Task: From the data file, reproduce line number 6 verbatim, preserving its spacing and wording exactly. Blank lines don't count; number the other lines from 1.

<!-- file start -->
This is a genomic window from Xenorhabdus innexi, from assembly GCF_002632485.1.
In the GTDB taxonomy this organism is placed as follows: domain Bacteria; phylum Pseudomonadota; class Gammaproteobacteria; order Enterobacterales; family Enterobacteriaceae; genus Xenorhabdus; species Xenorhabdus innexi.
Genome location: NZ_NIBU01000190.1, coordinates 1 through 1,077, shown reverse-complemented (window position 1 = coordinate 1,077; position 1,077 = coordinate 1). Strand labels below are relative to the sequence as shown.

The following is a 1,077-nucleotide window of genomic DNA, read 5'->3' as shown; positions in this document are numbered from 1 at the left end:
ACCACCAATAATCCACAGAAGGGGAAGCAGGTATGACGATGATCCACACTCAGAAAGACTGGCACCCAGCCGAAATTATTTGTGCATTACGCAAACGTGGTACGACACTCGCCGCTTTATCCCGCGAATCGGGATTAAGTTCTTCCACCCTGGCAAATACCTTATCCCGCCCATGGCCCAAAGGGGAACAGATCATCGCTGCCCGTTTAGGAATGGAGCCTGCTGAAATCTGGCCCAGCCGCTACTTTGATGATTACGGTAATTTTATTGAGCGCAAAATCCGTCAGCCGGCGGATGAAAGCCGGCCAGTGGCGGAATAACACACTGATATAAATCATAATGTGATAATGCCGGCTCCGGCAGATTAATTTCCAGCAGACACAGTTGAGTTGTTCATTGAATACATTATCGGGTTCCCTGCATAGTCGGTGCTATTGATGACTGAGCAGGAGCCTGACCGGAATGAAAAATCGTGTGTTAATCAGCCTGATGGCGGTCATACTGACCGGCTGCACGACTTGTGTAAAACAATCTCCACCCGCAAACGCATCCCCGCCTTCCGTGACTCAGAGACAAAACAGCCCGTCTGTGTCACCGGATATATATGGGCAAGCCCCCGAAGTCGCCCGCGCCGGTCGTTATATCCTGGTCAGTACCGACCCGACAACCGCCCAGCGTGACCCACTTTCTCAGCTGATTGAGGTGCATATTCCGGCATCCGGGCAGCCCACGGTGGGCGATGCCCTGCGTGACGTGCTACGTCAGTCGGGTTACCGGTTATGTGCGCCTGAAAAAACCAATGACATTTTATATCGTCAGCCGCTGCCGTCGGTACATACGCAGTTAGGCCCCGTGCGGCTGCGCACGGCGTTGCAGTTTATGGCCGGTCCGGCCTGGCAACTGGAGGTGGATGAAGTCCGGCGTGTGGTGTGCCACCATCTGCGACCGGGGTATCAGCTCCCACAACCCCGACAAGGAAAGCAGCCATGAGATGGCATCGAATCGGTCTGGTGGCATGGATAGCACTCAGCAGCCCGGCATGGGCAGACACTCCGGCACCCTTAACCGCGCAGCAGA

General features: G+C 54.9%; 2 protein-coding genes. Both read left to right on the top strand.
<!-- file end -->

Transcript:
General features: G+C 54.9%; 2 protein-coding genes. Both read left to right on the top strand.